Americans More Likely to Vote for Candidates Who Act on Climate

Here’s a simple quiz to test your knowledge about the opinions of our voting public. Are Americans more likely to vote for candidates who:

a) support government action to curb climate change

b) campaign on fighting climate change

c) question or deny the science of human-caused climate change

d) oppose policies to curb greenhouse gas emissions

e) say that human-caused climate change is a hoax

f) a & b above

g) c, d & e above

According to a recent poll conducted by Stanford University, the New York Times and research group Resources for the Future, the correct answer is “a & b above.” 

The poll shows that a candidate’s position on climate change influences voters’ choices. It also shows an overwhelming majority of the American public, including nearly half of Republicans, want the government to do something about climate change. 83 percent of Americans, including 61 percent of Republicans, say that if nothing is done to reduce emissions, climate change will be a “very” or “somewhat” serious problem in the future.

The poll also finds that the number of Americans who believe that climate change is caused by human activity is growing (by 9 percentage points since 2011), and that a large majority of Americans — 71 percent — expect that they will be personally hurt by climate change impacts. A Republican homemaker from N.J. explained her concern about the effect of climate change: “A tree fell on my house during Hurricane Sandy, and in the future, it might be worse. The stronger storms and the flooding will erode the coastline, and that is a big concern for me.”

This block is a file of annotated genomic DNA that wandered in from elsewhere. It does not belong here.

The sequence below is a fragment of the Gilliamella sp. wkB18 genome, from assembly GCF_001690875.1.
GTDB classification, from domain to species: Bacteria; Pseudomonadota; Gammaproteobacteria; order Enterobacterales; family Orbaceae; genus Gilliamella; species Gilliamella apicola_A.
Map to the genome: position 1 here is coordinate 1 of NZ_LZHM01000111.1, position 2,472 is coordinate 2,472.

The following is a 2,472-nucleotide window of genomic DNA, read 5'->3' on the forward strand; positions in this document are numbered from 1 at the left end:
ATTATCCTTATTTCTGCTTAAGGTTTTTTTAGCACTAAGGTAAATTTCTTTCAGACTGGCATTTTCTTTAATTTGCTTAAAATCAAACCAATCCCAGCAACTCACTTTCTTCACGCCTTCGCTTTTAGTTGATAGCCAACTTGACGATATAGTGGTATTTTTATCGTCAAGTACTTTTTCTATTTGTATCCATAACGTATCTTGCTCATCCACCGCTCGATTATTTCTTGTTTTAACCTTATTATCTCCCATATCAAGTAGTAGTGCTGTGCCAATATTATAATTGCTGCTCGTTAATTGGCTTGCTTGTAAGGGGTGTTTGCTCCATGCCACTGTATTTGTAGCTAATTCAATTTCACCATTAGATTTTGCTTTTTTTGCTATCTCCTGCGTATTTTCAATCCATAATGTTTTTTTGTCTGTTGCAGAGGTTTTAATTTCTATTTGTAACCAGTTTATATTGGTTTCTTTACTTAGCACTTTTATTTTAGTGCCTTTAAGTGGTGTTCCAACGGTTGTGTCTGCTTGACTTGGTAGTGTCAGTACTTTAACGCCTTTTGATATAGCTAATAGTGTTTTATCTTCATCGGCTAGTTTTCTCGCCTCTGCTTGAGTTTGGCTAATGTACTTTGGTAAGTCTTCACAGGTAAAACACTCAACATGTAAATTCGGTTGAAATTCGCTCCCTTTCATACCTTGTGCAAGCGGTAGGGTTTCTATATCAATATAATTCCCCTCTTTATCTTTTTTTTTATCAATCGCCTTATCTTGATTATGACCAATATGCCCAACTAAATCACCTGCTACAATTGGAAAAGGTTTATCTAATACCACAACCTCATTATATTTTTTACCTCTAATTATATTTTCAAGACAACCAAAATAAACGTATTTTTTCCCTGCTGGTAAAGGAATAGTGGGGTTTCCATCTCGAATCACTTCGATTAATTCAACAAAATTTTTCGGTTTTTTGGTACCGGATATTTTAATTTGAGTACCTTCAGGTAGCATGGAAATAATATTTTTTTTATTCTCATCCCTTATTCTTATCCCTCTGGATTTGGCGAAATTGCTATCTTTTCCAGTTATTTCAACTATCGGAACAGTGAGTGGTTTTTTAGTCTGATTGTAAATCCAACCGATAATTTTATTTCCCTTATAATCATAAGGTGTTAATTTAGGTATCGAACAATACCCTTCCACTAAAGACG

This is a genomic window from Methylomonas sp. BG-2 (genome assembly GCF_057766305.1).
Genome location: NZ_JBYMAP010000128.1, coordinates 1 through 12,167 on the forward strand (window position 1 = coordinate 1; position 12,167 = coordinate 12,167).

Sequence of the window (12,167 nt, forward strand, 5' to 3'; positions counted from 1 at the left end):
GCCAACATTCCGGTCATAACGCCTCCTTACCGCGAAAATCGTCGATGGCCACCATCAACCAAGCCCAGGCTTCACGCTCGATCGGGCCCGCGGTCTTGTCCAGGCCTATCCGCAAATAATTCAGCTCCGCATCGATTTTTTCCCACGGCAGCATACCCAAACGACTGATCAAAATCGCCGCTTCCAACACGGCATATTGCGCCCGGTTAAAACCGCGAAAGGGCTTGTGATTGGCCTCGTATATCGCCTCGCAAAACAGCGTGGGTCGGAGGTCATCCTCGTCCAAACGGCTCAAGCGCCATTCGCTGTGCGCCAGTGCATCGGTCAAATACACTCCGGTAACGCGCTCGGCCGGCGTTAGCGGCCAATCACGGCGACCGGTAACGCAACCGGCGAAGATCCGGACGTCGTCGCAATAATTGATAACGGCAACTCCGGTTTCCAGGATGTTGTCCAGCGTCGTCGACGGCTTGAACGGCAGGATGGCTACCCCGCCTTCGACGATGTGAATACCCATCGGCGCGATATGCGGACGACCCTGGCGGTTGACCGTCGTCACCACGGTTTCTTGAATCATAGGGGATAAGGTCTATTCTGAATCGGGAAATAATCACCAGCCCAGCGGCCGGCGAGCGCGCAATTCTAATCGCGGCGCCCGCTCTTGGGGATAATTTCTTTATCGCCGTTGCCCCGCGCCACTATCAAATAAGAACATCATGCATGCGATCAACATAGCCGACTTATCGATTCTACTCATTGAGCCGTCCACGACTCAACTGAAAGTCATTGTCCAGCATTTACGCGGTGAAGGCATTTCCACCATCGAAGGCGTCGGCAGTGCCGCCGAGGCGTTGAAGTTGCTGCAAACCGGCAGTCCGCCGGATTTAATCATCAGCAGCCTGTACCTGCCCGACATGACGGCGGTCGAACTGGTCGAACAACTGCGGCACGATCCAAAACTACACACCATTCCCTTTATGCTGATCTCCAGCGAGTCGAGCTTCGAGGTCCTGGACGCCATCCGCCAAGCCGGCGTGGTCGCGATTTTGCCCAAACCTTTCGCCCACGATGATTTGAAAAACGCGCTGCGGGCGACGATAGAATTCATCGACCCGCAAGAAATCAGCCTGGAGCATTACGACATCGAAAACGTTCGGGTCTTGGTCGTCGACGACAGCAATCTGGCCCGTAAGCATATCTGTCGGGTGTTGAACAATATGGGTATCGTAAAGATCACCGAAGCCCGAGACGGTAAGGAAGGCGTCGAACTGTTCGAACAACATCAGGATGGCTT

These results are in-line with January’s annual Pew Research Center policy priorities survey, which showed that American citizens view climate change as more important than they did two years ago.

The clear takeaway of these polls is that climate change is emerging as a central theme for the upcoming election cycle. Local (and national) politicians who want align with the majority of their electorate will need to carve out a position on climate change, including what he/she will do to support climate solutions in 2016 and beyond. As summed up by one respondent: “To just ignore climate change completely indicates a close-minded individual, and I don’t want a close-minded individual in a seat of political power.”

At the same time, candidates for office in 2016 will be challenged to connect with their voters over climate action without alienating powerful campaign donors. For example, advocacy groups funded by the billionaire brothers Charles G. and David H. Koch have vowed to ensure that Republican candidates who support climate change action will lose in primary elections.

But that’s a topic for another day and another blog.

By Coral Davenport and Marjorie Connelly | The New York Times 

Most Republicans Say They Back Climate Action, Poll Finds

Jan. 30, 2015, Washington — An overwhelming majority of the American public, including half of Republicans, support government action to curb global warming, according to a poll conducted by The New York Times, Stanford University and the nonpartisan environmental research group Resources for the Future.

In a finding that could have implications for the 2016 presidential campaign, the poll also found that two-thirds of Americans said they were more likely to vote for political candidates who campaign on fighting climate change. They were less likely to vote for candidates who questioned or denied the science that determined that humans caused global warming.

Among Republicans, 48 percent say they are more likely to vote for a candidate who supports fighting climate change, a result that Jon A. Krosnick, a professor of political science at Stanford University and an author of the survey, called “the most powerful finding” in the poll. Many Republican candidates question the science of climate change or do not publicly address the issue.

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